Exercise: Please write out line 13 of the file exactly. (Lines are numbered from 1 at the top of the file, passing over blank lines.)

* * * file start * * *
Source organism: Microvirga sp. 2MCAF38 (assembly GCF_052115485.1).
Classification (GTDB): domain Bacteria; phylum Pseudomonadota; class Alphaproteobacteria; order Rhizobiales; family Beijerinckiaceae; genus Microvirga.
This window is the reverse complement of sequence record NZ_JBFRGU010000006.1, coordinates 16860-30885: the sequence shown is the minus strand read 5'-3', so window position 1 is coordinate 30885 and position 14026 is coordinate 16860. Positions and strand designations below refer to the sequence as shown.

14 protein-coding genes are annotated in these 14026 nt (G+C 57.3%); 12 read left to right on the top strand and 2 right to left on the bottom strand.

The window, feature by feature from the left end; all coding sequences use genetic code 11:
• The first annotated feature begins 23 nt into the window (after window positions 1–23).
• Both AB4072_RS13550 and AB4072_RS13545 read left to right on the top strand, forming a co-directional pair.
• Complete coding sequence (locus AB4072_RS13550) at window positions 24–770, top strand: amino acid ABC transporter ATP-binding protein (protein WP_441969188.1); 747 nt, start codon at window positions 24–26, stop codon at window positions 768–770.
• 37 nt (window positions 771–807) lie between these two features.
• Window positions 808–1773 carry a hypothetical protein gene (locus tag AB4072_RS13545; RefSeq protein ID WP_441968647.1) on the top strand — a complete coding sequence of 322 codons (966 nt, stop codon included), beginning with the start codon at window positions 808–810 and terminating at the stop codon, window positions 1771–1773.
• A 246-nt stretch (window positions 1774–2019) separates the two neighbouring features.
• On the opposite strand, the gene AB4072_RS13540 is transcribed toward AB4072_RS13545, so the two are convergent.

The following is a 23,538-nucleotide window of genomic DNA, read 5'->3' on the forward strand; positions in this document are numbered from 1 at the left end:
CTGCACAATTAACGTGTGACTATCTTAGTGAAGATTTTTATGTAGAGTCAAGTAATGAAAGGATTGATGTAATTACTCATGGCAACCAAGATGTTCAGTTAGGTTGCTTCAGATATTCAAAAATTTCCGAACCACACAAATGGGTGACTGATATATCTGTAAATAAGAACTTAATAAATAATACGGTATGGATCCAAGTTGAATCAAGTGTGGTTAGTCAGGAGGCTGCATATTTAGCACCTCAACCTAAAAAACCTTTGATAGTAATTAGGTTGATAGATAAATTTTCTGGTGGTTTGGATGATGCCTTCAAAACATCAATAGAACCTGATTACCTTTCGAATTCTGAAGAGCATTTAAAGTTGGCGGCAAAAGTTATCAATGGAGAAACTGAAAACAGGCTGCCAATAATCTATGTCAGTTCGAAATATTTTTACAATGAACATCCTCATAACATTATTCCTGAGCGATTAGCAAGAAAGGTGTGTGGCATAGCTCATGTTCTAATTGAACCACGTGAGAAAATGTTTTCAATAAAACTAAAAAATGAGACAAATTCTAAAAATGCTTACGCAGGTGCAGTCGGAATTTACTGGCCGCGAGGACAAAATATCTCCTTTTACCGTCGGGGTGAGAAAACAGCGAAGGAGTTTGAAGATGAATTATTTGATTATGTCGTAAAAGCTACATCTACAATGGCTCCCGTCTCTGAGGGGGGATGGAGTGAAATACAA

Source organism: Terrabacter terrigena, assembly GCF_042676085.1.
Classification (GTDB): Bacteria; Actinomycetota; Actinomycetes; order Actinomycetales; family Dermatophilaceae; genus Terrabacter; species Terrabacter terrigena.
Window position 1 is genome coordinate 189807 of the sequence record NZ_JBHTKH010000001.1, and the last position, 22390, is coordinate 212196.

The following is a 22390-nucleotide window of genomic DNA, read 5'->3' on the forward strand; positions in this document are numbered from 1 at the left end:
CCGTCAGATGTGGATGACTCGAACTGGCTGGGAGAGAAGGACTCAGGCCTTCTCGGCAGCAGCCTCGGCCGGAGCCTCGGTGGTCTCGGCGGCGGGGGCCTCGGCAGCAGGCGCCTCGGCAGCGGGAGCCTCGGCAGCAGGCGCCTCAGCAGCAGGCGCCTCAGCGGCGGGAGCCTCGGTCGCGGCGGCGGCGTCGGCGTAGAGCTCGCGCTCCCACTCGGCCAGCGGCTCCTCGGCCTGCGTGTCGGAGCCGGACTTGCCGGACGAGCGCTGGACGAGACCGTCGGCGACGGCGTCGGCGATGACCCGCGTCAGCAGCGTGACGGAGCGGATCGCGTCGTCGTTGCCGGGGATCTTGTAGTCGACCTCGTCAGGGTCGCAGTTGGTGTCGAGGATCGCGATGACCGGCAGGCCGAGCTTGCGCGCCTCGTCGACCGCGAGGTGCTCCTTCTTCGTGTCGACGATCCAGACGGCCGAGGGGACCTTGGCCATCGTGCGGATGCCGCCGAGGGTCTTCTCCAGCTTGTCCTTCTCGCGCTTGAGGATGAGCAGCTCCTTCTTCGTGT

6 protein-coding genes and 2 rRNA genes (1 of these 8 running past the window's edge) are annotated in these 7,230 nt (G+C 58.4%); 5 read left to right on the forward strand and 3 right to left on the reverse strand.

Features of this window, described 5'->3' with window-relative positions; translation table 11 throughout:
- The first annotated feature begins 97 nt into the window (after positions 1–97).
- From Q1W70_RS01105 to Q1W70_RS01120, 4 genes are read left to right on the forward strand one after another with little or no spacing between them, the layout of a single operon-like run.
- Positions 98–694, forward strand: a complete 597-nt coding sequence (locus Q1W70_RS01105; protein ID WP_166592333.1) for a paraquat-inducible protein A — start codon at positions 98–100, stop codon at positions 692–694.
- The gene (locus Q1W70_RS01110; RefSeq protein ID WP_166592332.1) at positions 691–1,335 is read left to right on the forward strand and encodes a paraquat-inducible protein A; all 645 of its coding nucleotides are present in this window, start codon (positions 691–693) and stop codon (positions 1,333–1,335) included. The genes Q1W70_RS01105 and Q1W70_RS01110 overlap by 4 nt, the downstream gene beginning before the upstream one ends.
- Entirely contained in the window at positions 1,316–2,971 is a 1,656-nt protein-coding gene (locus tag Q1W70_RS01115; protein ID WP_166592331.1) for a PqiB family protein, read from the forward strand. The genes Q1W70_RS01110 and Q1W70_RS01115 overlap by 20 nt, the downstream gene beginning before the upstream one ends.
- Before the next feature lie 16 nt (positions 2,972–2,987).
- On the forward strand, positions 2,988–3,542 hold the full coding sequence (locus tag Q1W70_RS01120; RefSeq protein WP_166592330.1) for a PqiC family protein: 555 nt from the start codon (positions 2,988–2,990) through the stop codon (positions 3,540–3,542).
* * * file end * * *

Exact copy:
The following is a 23,538-nucleotide window of genomic DNA, read 5'->3' on the forward strand; positions in this document are numbered from 1 at the left end: